Effects of Different Magnitude Precipitation Events on the Water Quality of the Little Papillion Creek, Omaha, Nebraska.
Date of Award
Master of Arts (MA)
Geography and Geology
Dr. Jeffrey Peake
Urban hydrology has become an important field of study with the growth of urban areas over the past century. Urbanization has important effects on waterways within the city. A major impact in the flushing of contaminants off impervious surfaces into urban streams during storm events. This study analyzes the Little Papillion Creek in Omaha, Nebraska (1) to assess selected water quality parameters during different magnitude runoff events, (2) to determine if a first flush of pollutants is apparent during the rising and descending limb of the storm hydrograph at one location on the Little Papillion Creek, and (3) to determine the water quality for base flow conditions at six sites along the Little Papillion Creek during times of no precipitation. Water quality (specifically fecal coliform, pH, nitrates, sodium, suspended solids, temperature, and total dissolved solids) during baseflow was shown to be similar for all six sites. Higher volume runoff events did not show more degradation in water quality than moderate or light storms. Water quality was hypothesized to decrease during the rising limb of a storm hydrograph and as the storm continued, become diluted by less contaminated runoff and improve. This trend was found for suspended solids, nitrates, sodium, and fecal coliform. However, only nitrates and sodium demonstrated a first flush for four out of the five storms.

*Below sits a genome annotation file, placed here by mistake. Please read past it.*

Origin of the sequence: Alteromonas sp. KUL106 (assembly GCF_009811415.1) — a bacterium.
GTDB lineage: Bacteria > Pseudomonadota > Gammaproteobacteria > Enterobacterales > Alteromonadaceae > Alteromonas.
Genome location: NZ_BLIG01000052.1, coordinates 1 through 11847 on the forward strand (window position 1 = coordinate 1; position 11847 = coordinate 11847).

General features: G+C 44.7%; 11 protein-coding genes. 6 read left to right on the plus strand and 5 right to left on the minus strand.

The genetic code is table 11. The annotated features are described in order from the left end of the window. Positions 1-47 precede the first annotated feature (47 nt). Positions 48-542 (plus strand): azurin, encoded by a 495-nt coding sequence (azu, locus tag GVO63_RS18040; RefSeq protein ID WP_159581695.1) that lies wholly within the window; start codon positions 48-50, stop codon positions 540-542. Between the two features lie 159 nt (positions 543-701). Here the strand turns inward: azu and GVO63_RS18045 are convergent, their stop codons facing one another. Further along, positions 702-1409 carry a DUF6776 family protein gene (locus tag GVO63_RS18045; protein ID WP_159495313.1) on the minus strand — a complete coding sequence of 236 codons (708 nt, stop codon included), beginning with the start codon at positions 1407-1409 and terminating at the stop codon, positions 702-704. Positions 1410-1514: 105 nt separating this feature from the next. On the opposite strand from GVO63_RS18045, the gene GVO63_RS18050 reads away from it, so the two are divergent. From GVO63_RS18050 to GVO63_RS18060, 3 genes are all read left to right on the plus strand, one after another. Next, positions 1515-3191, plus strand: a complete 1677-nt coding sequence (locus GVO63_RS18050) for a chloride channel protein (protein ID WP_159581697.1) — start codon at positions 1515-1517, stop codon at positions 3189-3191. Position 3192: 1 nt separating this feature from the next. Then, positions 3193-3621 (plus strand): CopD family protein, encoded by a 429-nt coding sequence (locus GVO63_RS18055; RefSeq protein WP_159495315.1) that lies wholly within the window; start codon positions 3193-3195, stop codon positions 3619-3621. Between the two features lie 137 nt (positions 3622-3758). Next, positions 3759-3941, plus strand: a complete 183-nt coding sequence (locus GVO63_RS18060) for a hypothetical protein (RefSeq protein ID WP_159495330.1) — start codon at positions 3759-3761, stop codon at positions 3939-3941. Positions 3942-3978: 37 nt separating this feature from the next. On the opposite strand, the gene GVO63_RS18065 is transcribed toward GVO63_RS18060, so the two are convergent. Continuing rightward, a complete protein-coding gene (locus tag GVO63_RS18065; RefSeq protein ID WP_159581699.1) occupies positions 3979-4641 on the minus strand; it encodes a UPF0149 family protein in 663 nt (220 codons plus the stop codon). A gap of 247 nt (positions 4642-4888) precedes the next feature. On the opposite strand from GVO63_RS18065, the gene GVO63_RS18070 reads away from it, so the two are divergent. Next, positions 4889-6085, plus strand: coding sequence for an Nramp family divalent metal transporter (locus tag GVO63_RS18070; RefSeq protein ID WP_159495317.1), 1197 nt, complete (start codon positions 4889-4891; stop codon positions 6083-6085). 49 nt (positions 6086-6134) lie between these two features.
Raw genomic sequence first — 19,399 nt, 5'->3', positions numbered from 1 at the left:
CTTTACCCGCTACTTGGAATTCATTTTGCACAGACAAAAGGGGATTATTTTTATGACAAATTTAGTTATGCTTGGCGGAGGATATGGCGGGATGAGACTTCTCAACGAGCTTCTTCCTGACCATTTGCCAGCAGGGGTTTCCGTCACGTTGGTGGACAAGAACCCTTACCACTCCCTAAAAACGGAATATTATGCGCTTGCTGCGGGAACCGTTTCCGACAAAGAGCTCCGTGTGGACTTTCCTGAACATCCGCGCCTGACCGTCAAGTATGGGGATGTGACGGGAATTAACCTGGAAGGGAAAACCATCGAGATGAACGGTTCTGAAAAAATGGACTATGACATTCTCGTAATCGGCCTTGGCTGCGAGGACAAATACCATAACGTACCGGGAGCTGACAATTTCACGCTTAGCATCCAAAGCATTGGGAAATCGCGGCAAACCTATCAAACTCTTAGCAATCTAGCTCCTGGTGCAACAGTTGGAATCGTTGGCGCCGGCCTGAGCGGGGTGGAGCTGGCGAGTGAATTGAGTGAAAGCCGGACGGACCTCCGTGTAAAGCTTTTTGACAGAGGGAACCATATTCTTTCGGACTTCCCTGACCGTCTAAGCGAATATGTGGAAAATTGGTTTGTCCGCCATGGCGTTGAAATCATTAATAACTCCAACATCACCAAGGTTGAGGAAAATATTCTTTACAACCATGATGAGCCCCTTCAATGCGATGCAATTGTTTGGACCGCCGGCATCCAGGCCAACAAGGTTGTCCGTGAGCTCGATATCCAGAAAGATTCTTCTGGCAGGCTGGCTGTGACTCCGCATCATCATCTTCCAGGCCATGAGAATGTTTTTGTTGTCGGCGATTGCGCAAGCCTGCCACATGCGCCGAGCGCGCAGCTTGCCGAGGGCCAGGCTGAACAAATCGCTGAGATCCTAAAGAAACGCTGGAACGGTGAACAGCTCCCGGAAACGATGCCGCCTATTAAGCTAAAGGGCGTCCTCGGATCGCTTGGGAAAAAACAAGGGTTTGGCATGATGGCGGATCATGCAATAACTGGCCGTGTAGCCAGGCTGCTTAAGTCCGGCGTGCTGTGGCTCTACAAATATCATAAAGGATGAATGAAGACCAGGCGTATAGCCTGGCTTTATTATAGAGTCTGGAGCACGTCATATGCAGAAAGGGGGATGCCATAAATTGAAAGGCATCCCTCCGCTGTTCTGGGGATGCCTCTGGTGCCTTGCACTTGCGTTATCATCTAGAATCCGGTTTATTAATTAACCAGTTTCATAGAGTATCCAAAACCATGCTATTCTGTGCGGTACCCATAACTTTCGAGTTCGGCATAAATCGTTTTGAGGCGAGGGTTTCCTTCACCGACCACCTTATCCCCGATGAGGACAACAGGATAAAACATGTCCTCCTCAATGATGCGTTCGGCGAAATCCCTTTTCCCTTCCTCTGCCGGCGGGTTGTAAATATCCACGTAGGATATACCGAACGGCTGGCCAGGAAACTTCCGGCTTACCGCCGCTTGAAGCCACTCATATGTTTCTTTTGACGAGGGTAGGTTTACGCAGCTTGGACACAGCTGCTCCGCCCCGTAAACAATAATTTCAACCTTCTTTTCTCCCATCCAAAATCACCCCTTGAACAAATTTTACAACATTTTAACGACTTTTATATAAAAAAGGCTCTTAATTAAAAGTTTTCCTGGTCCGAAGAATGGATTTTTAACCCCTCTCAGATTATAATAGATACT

Raymond, Kristie, "Effects of Different Magnitude Precipitation Events on the Water Quality of the Little Papillion Creek, Omaha, Nebraska." (2003). Student Work. 3313.
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A Thesis Presented to the Department of Geography/Geology and the Faculty of the Graduate College University of Nebraska In Partial Fulfillment of the Requirements for the Degree Master of Arts University of Nebraska at Omaha. Copyright 2003 Kristie Raymond.